Thanks everyone for the replies. I know in the rational side of my brain that type 2 can come in all kinds of body types—I just also think that “classic” risk factors are just that for a reason. :stuck_out_tongue: But, I will keep that bit of wisdom in mind.

It may also be important to note that the heart condition that I have is most often found in offspring of mothers with autoimmune disorders (particularly Lupus), of which my mom has none. Or at least has not been diagnosed with any of the more common ones for which we have been tested. Also my new-ish cardiologist has, since he met me 5 years ago, been trying to figure out which “syndrome” I have, as I apparently have the features of several. The neurologist I see is a resident and so he is overseen by whomever is available that day when I see him— and this last one said it was quite clear just by looking at me I had a metabolic or autoimmune disorder of some type. (he’s the one who ordered the endocrine panel, he said something about GAD panel, which I remember thinking was a weird name for a blood panel.) So, that’s two doctors who both feel basically the same way. Maybe that’s why I am having a hard time believing a straight pre type 2 diagnosis. My primary—well, I have felt for a while that I need a new one, and she just brushed this test off as nothing. Said she’d test me twice a year and that would be it. I am waiting for the test results from the glucose tolerance test to be posted to mychart, but if it’s not up soon, I will contact the endocrine lab directly for the results. (my primary just told me the test showed pre-diabetes but didn’t tell me the exact numbers, maybe because she figured they’d pop up on mychart eventually. mychart is an online snapshot of my medical chart that the hospital I go to has.)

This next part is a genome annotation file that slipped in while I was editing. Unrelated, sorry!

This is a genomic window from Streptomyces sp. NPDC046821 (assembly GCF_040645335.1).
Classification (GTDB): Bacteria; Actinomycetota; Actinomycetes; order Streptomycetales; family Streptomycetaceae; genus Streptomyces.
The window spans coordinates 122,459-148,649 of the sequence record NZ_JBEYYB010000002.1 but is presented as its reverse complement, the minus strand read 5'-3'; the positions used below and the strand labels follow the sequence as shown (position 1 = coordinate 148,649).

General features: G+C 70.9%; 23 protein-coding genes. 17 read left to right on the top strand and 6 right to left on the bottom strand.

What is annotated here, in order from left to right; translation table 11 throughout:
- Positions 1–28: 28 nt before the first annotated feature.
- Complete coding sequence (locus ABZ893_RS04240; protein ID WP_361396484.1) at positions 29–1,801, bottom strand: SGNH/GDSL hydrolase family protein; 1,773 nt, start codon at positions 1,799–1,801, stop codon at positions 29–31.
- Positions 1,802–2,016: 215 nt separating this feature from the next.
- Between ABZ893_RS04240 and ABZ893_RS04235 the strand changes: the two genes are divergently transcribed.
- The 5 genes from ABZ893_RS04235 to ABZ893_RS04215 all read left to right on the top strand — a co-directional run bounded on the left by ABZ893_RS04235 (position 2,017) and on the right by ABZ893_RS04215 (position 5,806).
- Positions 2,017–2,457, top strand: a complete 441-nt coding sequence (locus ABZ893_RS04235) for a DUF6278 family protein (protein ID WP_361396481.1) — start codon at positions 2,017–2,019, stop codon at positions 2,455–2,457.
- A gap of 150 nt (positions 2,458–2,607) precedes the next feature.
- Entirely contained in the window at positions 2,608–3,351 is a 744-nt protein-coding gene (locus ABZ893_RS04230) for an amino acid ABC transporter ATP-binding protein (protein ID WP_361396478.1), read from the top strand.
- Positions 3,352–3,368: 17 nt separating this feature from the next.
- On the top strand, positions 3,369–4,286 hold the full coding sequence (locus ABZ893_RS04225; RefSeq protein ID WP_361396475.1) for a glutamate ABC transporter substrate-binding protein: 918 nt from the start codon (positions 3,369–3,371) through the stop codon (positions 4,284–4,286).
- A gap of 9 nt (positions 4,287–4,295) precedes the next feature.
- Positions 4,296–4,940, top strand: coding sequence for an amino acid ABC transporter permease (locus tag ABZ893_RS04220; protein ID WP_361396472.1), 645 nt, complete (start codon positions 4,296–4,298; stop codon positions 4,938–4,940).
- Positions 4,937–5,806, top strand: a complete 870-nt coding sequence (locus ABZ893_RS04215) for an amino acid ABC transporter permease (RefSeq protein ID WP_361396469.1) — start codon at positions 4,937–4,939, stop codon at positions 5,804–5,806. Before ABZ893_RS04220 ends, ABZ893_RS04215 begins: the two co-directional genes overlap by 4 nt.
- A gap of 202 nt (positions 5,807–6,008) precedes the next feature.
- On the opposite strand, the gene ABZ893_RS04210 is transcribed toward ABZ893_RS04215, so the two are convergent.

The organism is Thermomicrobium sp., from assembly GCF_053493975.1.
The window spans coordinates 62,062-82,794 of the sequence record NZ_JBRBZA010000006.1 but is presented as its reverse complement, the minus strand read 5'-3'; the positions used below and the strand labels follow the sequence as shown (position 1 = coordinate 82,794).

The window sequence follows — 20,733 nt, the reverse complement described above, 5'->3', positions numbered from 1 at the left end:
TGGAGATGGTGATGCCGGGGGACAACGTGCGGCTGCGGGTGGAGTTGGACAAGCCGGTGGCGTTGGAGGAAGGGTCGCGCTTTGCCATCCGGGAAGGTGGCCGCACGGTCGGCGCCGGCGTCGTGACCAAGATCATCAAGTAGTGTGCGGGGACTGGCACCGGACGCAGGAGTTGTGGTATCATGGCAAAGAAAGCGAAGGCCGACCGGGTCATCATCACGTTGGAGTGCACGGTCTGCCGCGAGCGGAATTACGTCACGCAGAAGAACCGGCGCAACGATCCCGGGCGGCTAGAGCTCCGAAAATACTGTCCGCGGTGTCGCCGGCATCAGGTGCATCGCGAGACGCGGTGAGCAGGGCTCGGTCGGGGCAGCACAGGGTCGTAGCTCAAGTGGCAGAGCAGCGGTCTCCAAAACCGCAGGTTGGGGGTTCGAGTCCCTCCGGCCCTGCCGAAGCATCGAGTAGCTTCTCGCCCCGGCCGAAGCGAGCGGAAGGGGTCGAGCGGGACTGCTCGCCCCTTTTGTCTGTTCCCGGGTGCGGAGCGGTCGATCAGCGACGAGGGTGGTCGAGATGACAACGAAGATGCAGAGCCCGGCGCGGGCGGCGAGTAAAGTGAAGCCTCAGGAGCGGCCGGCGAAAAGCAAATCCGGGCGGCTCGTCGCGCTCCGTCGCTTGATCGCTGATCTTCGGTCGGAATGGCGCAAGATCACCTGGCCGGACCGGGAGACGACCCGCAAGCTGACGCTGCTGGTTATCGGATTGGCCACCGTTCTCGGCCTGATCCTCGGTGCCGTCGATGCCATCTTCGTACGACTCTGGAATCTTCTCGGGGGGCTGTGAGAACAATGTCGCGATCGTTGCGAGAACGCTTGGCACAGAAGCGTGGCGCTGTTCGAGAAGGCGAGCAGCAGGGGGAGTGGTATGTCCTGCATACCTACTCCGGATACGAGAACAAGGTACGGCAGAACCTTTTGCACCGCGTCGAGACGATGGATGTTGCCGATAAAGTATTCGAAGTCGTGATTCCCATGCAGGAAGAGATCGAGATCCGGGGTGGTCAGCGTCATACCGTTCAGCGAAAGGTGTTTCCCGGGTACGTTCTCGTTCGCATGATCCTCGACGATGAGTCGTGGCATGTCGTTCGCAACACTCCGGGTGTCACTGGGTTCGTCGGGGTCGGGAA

I am not a needle person at all… you’d think with all the blood draws I’ve had just in the last year alone It wouldn’t bother me anymore… and the thought of sticking myself… ick. I know, I know-- something I have to get used to. :slight_smile:

thanks everyone for being so welcoming,

Welcome Indy! Please look at groups at the top of your page and click on it then you will find the group for Thin Type 2’s there. I think this will help you.

Finger sticks for glucose testing is nothing like having blood drawn, I promise. Just a tiny drop is needed.

Please keep us posted.